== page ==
Asian immigrants to the U.S. often bring more education and achievement with them than other groups, providing a head start that contributes to the “model minority” stereotype.
UC Irvine professor Jennifer Lee writes about the role of “hyper-selectivity” in The Society Pages: “Recent admissions figures to the country’s most competitive magnet high schools and elite universities seem to provide evidence of “Asian American exceptionalism.” Among the students offered admission to New York City’s Stuyvesant High School this year, 9 were black, 24 Latino, 177 white, and 620 Asian. Student admissions for Bronx Science included 489 Asians, 239 whites, 25 blacks, 54 Latinos, and 3 American Indian/Alaskan Natives.
“At elite universities like Harvard, Yale, and Princeton, Asian Americans typically comprise just under one-fifth of the entering classes, while in the prestigious public universities of the University of California system, they make up 43% of the undergraduate student body at Berkeley and 55% at UC Irvine. At 13% of California’s population and 5.5% of the U.S. population, Asian Americans are an undeniable presence in higher education.
“Pundits like David Brooks, Charles Murray, and “Tiger Mother” Amy Chua have invoked the cultural values argument to explain Asian Americans’ exceptional educational outcomes. That is, their exceptional outcomes aren’t exceptional for Asian Americans: they are the result of one racial group’s hard work, discipline, grit, integrity, and living the “right way.” While these cultural values are positive, it is worth remembering that less than a century ago, Asians were described as illiterate, undesirable, and unassimilable immigrants, full of “filth and disease.” As “marginal members of the human race,” they were denied the right to naturalize, denied the right to intermarry, and were residentially segregated in crowded ethnic enclaves. They were even, in the case of Japanese immigrants, forced into internment camps.
“So how did the status of Asian Americans change so dramatically in less than a century?
I provide a four-part argument that bridges research in immigration, race, and social psychology to identify some mechanisms that support the “Asian American exceptionalism” construct.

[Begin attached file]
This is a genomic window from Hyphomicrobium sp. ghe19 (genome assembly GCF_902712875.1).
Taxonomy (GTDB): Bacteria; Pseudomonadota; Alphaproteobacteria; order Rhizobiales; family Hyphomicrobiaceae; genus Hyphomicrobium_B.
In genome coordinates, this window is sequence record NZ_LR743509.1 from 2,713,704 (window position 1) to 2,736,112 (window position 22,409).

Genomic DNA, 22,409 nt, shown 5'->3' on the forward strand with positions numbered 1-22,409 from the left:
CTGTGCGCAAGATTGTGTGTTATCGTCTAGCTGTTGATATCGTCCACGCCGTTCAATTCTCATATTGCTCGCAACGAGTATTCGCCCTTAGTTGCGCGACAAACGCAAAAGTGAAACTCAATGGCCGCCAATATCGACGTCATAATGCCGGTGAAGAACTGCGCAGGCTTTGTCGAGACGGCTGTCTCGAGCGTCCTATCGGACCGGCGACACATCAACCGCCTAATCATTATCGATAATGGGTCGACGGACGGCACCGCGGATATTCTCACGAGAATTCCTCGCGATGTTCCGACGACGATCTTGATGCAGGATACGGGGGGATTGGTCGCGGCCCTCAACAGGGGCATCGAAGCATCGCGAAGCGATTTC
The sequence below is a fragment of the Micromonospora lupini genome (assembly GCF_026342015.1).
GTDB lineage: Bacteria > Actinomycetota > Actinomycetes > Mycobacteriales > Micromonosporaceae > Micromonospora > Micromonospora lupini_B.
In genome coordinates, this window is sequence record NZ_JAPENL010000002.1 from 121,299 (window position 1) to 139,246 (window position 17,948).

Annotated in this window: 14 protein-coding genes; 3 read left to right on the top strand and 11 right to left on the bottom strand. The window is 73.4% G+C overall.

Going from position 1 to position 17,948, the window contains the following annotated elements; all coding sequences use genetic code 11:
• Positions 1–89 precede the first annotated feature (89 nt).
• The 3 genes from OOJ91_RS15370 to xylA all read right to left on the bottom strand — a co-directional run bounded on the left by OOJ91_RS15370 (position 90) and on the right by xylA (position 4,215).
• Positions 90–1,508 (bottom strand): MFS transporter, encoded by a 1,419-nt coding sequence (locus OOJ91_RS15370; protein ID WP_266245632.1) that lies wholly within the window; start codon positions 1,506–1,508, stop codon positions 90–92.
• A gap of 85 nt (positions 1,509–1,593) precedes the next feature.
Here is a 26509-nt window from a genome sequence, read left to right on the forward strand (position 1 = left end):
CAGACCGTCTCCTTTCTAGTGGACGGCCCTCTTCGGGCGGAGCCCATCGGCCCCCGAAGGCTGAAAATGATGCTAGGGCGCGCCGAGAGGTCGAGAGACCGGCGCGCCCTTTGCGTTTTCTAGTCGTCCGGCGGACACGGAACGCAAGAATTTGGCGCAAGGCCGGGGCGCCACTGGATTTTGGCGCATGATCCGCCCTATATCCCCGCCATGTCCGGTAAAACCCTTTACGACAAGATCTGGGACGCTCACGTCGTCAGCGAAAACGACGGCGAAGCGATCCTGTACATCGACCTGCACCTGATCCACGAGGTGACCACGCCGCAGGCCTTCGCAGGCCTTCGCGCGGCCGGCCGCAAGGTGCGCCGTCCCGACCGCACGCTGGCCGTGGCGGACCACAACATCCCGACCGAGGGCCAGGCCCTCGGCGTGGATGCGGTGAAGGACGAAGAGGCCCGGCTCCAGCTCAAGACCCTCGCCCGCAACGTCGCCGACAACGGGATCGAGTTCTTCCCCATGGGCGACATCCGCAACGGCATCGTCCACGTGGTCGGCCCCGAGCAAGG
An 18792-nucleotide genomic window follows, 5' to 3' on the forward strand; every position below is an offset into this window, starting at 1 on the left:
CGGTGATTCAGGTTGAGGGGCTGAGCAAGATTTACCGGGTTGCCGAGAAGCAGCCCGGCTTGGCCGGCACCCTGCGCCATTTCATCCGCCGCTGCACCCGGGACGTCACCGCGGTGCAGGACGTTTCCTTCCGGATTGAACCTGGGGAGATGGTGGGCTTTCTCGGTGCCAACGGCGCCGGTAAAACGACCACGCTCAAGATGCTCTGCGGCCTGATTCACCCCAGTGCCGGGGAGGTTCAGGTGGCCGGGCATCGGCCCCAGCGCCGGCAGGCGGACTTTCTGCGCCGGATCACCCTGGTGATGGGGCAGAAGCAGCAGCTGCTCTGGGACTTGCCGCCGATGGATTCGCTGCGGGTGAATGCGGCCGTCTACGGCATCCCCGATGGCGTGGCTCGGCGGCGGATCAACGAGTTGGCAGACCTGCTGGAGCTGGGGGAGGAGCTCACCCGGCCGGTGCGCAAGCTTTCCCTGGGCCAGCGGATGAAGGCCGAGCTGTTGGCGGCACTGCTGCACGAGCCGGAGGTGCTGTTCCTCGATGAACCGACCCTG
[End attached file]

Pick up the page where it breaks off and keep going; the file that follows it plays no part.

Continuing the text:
- Hyper-Selectivity: Unlike their predecessors, contemporary Asian immigrants are, on average, a highly educated, highly selected group.
- Positive Stereotypes and “Stereotype Promise”: Hyper-selectivity has produced positive stereotypes of Asian Americans, which, in turn, can generate “stereotype promise”—that is, being viewed through the lens of a positive stereotype can enhance performance.
- Self-fulfilling Prophecy: Third, the enhanced performance of Asian Americans supports the “Asian American exceptionalism” construct. Now we’ve got a self-fulfilling prophecy.
- Reproduction of Inequality: These processes operate to reproduce inequalities at the high end of the educational distribution.
In 1965, Asians accounted for 0.7 % of the U.S. population. Today, they make up 5.5%. For the past few years, the number of Asian immigrants has surpassed the number of Latino immigrants. One of the most distinctive features of contemporary Asian immigrants as a group is their high human capital. According to the Pew Research Center, among recent Asian immigrants between the ages of 25 and 64, 61% have at least a bachelor’s degree—more than double the total 2012 U.S. average of 28%. These Asian immigrants are not only more highly educated than U.S. citizens, they’re more highly educated than their own countrymen. This reflects high selectivity among those who chose to immigrate. For example, 53% of Korean immigrants to the U.S. have a bachelor’s degree or higher, compared to only 36% of adults in South Korea. Among Chinese and Vietnamese immigrants, the selectivity is far greater: 51% of Chinese immigrants and 26% of Vietnamese immigrants have at least a bachelor’s degree, compared to only 5% of adults in China and Vietnam. This is where we see “hyper-selectivity.”